If you follow anything I do on Geekcast Radio you know my articles and reviews tend to be movie centric. Well in the spirit of expanding horizons I am entering new territory for myself and reviewing comics. So for those comic book aficionados out there feel free to take my reviews with a grain of salt as I have not fully immersed myself in the world of comics in quite some time.
Fittingly the comic that helped bring me back to the current comic book landscape is Southern Bastards. Writer Jason Aaron and artist Jason Latour have created a book full of emotional gravitas and brutal violence. They took the story of the reluctant hero and added in some modern day sensibilities. One that slowly builds to a boiling point, and when that boiling point is reached it will be hard to not feel devastated.
For anyone who has watched the 1970’s cult classic Walking Tall or its less than stellar remake the story of Southern Bastards may at first feel familiar. The idea of a man returning to his home town to find it lulled with crime and filth. Sicken with what he has seen he decides to clean up the town using not much more than a trusty stick.
Earl Tubbs’s father was that kind of man, but Earl never wanted that life. He did not follow in his father’s footsteps to become sheriff, and instead of picking up his infamous stick he had his father was buried with it. As soon as he could Earl left for Vietnam to escape his hometown. Now in present day he finds himself back in the one place he tried so desperately to avoid.
As a character Earl Tubbs has the grimace of Clint Eastwood and the bravado of John Wayne, however he has just the right amount of self-doubt to make him into a more complex character. Whether it be destiny or just dumb luck he is forced into the one role he wanted no part in.
At the risk of sounding cliché, the location of Craw County, Alabama becomes a character within itself. One that is full of depraved people who look like a murders row of criminals in lowlifes. There are some good people still left, but they are constantly held back by the mountain of corruption that runs rampant. That corruption is led by who else the high school football coach Euless Boss. When Boss is not game-playing against opposing offenses he is order mob hits and drug deals. It is a premise that should feel outlandish but never does. The universe is established so well it never loses any believability.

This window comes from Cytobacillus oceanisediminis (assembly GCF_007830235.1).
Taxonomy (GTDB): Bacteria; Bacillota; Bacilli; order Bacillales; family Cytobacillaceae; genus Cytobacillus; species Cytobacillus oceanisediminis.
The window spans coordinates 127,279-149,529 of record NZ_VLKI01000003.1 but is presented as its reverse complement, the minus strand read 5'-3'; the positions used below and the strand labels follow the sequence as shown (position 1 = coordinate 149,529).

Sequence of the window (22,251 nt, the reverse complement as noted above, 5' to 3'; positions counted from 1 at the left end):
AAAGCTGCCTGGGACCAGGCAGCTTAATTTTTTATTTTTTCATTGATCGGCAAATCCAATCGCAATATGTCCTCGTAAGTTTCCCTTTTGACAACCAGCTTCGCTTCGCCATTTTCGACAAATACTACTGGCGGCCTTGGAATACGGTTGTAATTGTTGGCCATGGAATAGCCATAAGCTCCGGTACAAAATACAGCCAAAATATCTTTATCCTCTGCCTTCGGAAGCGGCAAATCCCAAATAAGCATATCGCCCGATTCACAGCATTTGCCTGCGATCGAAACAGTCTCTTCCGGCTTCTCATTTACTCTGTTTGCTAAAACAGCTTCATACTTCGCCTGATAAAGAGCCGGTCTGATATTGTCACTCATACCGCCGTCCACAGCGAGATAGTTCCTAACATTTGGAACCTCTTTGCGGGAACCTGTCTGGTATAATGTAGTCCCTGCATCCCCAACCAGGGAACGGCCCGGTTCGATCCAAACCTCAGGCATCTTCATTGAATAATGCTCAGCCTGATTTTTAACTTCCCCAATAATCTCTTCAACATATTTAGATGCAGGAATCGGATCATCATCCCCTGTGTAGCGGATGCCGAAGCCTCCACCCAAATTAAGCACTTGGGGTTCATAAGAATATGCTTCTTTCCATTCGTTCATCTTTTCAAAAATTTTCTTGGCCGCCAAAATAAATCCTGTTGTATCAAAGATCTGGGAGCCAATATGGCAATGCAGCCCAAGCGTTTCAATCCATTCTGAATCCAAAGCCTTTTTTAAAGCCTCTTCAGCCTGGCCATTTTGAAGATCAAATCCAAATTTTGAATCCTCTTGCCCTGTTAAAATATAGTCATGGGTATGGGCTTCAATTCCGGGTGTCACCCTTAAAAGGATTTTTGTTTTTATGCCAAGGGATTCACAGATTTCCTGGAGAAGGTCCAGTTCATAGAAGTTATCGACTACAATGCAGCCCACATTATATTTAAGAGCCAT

Southern Bastards purposely sets a familiar stage, one where you begin writing the script yourself by the second issue. You can easily get so far ahead of the story you can miss the small breadcrumbs they are leaving. Sure we begin to see Earl Tubbs wreak some havoc on some oversized goons, and it feels good watching him do it too. Within that viciousness is a story about family and community. That fact becomes apparent in the closing of the fourth issue. Where the script you were probably writing yourself gets flipped. It is one of those moments that plays against your expectations so well you will find yourself going back to it numerous times to verify what happened actually happened.
Words should also be spoken on Jason Latour fantastic art. So much personality is provided just through the character designs. He draws Earl Tubbs as such as stoic figure you immediately gain a respect for him. Some of the more questionable town folk look like rejects from Cops with their tattooed covered bodies and disfigured faces. When the violence begins that is when the art really comes alive. The action is kinetic as the blood flies and punches are thrown. You feel it, you become a part of it, and you’ll enjoy every minute of it. It is never just about the violence though. There is a lot more there, and with the final twist at the end of volume one clearly there is an unlimited amount of room to grow. All this comes together to make Southern Bastards a book that should not be missed.